shift work

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shift work

a method of organizing work which enables production or services to be operated beyond normal working hours. Employees'working days are known as shifts and may be timed to commence at varying times of the day or night. Where shifts are of equal lengths it is common for employees to rotate around them, working, say ‘earlies’ one week, ‘lates’ the next.

There are several forms of shift work:

  1. double-day shifts, where there are two shifts of equal length each working day usually 6 a.m. to 2 p.m. and 2 p.m. to 10 p.m.;
  2. three-shift working, where there are three shifts of equal length so that operations can be maintained round the clock either throughout the week including weekends (continuous) or from Monday to Friday (discontinuous). Where there are peaks of activity, a four-shift system can be used to provide some overlap at certain times of the day;
  3. continental shift, where there is a three-shift system but workers change from shift to shift every two or three days rather than each week;
  4. split-shift working, where an employee's working day is cut in two, with a middle period off duty This may be found in industries such as public transport, where demand peaks in the early morning and late afternoon;
  5. permanent night shifts, where a separate group of employees work solely at night, thereby achieving the benefit of an extended working day but without disturbing the working patterns of day employees;
  6. ‘twilight’ shift working, where a separate group of part-time workers (see PART-TIME WORK) take over from the day shift in the late afternoon and work through until mid or late evening. By this method the productive day is extended but some of the costs of shift work are avoided, such as the need to pay a shift premium (see below).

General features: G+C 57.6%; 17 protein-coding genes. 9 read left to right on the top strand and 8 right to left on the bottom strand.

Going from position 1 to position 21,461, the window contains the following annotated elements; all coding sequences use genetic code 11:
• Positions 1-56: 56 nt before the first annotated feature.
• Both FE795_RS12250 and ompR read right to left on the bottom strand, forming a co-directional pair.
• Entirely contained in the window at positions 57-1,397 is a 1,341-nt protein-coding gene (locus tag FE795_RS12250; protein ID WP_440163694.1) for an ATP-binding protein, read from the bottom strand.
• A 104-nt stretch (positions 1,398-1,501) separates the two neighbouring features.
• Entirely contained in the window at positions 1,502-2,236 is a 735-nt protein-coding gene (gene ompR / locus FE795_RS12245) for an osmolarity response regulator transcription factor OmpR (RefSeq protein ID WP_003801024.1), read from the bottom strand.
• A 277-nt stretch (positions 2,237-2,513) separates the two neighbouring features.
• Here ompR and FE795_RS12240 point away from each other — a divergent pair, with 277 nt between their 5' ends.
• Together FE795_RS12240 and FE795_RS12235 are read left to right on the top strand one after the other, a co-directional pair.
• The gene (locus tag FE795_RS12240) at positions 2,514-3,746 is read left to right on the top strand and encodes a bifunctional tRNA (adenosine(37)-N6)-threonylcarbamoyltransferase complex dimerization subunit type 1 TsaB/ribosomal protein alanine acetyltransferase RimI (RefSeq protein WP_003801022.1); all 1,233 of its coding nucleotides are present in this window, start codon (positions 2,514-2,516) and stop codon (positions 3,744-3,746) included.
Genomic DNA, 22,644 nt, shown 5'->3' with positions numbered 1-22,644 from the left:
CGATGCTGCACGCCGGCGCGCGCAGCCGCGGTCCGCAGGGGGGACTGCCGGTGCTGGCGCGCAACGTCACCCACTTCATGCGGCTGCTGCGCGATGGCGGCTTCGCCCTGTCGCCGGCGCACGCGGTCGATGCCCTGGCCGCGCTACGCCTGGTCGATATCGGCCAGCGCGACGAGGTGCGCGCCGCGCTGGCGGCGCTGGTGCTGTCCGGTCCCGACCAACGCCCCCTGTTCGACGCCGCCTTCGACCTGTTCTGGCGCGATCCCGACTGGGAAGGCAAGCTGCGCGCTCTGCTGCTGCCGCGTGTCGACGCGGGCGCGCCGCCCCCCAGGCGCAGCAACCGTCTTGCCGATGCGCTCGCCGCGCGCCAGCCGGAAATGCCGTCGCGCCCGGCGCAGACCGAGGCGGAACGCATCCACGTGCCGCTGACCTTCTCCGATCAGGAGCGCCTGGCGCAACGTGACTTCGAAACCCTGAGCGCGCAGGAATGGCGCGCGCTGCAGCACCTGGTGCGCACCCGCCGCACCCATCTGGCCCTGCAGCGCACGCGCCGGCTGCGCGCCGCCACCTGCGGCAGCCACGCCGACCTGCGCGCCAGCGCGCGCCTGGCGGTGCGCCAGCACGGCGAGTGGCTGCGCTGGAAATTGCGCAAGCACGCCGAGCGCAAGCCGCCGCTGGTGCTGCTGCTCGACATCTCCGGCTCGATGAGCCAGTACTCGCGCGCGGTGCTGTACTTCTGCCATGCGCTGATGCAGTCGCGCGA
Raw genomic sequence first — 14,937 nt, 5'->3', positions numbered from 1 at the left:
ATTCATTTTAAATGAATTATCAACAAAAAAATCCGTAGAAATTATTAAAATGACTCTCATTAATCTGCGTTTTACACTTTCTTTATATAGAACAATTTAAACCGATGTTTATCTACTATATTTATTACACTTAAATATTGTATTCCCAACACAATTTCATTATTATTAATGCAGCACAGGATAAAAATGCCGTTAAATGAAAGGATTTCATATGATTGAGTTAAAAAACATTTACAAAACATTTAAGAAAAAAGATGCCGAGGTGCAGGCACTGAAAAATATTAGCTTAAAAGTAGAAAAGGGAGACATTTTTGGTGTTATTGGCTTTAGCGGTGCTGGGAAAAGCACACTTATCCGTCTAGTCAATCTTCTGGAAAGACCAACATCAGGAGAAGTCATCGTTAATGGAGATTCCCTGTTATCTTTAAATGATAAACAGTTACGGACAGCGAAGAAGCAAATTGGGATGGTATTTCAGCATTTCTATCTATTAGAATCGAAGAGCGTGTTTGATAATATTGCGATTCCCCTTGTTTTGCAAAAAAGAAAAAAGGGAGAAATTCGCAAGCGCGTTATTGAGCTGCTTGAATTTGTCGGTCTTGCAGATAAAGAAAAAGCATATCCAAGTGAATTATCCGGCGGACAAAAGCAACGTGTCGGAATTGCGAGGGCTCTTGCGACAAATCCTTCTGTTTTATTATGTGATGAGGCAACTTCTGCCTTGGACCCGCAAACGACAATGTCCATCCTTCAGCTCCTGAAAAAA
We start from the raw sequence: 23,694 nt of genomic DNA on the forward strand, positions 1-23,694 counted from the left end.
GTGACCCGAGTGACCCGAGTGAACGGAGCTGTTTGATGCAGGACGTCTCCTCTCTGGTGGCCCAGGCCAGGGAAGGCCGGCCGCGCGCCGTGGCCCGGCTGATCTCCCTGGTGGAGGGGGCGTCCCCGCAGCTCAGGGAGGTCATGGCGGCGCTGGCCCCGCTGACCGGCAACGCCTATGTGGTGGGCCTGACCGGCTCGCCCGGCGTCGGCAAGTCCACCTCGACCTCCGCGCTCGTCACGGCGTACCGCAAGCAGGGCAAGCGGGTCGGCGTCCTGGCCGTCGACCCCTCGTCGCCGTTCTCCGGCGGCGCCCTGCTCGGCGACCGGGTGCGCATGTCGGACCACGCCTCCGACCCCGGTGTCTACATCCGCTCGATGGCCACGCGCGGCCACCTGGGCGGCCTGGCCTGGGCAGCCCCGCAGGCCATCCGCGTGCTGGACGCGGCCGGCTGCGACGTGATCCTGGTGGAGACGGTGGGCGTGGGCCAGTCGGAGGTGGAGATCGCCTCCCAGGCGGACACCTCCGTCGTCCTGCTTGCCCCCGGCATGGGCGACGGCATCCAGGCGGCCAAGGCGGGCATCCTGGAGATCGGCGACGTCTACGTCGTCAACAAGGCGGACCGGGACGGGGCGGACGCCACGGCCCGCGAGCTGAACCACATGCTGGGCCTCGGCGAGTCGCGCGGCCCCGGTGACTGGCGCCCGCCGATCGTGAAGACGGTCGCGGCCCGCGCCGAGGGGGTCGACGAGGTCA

Most shift systems involve a regular pattern of signing-on times but in some cases, for example the railway industry, signing-on times vary from day to day (though they usually broadly correspond to a three-shift working system).

The benefits of shift work to employers include more intensive use of production facilities and, especially in service industries, the capacity to adapt operations to the pattern of demand. Also, some forms of technology, for example in the chemical industry, need to be operated continuously and require some form of shift working. Maintaining productivity in shift work can be problematic, however. People are generally less productive in the small hours of the night, whilst control of performance may be ineffective (witness the occasional media horror stories about night-shift workers getting a good night's sleep alongside their machines). It is recognized that shift work imposes costs on employees, chiefly in the disruption to their social and domestic life. For this reason it is common for some form of shift premium to be paid on top of the hourly pay rate, especially when night work is involved. There is also some evidence that frequent changes to waking hours damage body rhythms and can be harmful to health in the long term.

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In addition, unusual work shifts are logistically required for miners, with schedules consisting of 12-h shifts, alternating day and night shifts.
Table-3: Work shifts, and perceived social support as predictors of work motivation (n=150).
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The employer must provide meals on a working day, during the work shift. If the worker is a food-service employee or extenuating circumstances prevented a meal during shift, a meal may be provided immediately before or after a shift.
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